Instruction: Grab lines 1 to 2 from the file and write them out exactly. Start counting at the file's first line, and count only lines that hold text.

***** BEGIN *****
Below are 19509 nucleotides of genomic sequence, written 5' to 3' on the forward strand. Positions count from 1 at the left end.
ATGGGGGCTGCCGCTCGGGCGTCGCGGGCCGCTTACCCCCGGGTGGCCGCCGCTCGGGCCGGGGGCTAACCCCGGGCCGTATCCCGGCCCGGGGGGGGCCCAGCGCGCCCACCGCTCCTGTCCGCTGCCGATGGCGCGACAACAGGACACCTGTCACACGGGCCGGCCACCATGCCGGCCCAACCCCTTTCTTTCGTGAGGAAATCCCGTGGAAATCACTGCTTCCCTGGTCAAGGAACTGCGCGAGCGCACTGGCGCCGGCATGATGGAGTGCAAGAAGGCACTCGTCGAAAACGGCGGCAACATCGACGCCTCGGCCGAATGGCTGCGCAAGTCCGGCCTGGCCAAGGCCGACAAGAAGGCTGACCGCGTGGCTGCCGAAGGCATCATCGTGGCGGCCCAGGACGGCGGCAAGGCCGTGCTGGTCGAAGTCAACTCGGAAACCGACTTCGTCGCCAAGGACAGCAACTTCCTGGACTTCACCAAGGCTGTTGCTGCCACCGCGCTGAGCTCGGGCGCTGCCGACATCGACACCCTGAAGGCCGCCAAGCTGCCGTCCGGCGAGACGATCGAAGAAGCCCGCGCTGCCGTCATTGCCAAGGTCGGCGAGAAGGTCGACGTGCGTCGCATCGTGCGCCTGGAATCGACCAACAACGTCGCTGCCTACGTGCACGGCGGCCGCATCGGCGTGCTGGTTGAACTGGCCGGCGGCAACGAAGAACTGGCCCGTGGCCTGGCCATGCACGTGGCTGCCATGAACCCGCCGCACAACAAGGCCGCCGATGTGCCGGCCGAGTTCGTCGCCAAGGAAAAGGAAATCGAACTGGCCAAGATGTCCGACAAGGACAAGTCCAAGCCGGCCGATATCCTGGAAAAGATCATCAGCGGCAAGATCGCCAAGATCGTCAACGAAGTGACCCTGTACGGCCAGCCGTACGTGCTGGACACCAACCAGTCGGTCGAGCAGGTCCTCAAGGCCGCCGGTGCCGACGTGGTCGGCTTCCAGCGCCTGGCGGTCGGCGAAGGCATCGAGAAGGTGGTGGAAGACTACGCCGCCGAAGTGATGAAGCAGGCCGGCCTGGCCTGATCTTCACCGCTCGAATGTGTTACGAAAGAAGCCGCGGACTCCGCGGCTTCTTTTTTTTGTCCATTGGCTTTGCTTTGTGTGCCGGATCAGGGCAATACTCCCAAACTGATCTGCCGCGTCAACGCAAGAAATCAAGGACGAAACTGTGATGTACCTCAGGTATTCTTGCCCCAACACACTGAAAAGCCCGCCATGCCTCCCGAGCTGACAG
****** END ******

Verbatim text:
Below are 19509 nucleotides of genomic sequence, written 5' to 3' on the forward strand. Positions count from 1 at the left end.
ATGGGGGCTGCCGCTCGGGCGTCGCGGGCCGCTTACCCCCGGGTGGCCGCCGCTCGGGCCGGGGGCTAACCCCGGGCCGTATCCCGGCCCGGGGGGGGCCCAGCGCGCCCACCGCTCCTGTCCGCTGCCGATGGCGCGACAACAGGACACCTGTCACACGGGCCGGCCACCATGCCGGCCCAACCCCTTTCTTTCGTGAGGAAATCCCGTGGAAATCACTGCTTCCCTGGTCAAGGAACTGCGCGAGCGCACTGGCGCCGGCATGATGGAGTGCAAGAAGGCACTCGTCGAAAACGGCGGCAACATCGACGCCTCGGCCGAATGGCTGCGCAAGTCCGGCCTGGCCAAGGCCGACAAGAAGGCTGACCGCGTGGCTGCCGAAGGCATCATCGTGGCGGCCCAGGACGGCGGCAAGGCCGTGCTGGTCGAAGTCAACTCGGAAACCGACTTCGTCGCCAAGGACAGCAACTTCCTGGACTTCACCAAGGCTGTTGCTGCCACCGCGCTGAGCTCGGGCGCTGCCGACATCGACACCCTGAAGGCCGCCAAGCTGCCGTCCGGCGAGACGATCGAAGAAGCCCGCGCTGCCGTCATTGCCAAGGTCGGCGAGAAGGTCGACGTGCGTCGCATCGTGCGCCTGGAATCGACCAACAACGTCGCTGCCTACGTGCACGGCGGCCGCATCGGCGTGCTGGTTGAACTGGCCGGCGGCAACGAAGAACTGGCCCGTGGCCTGGCCATGCACGTGGCTGCCATGAACCCGCCGCACAACAAGGCCGCCGATGTGCCGGCCGAGTTCGTCGCCAAGGAAAAGGAAATCGAACTGGCCAAGATGTCCGACAAGGACAAGTCCAAGCCGGCCGATATCCTGGAAAAGATCATCAGCGGCAAGATCGCCAAGATCGTCAACGAAGTGACCCTGTACGGCCAGCCGTACGTGCTGGACACCAACCAGTCGGTCGAGCAGGTCCTCAAGGCCGCCGGTGCCGACGTGGTCGGCTTCCAGCGCCTGGCGGTCGGCGAAGGCATCGAGAAGGTGGTGGAAGACTACGCCGCCGAAGTGATGAAGCAGGCCGGCCTGGCCTGATCTTCACCGCTCGAATGTGTTACGAAAGAAGCCGCGGACTCCGCGGCTTCTTTTTTTTGTCCATTGGCTTTGCTTTGTGTGCCGGATCAGGGCAATACTCCCAAACTGATCTGCCGCGTCAACGCAAGAAATCAAGGACGAAACTGTGATGTACCTCAGGTATTCTTGCCCCAACACACTGAAAAGCCCGCCATGCCTCCCGAGCTGACAG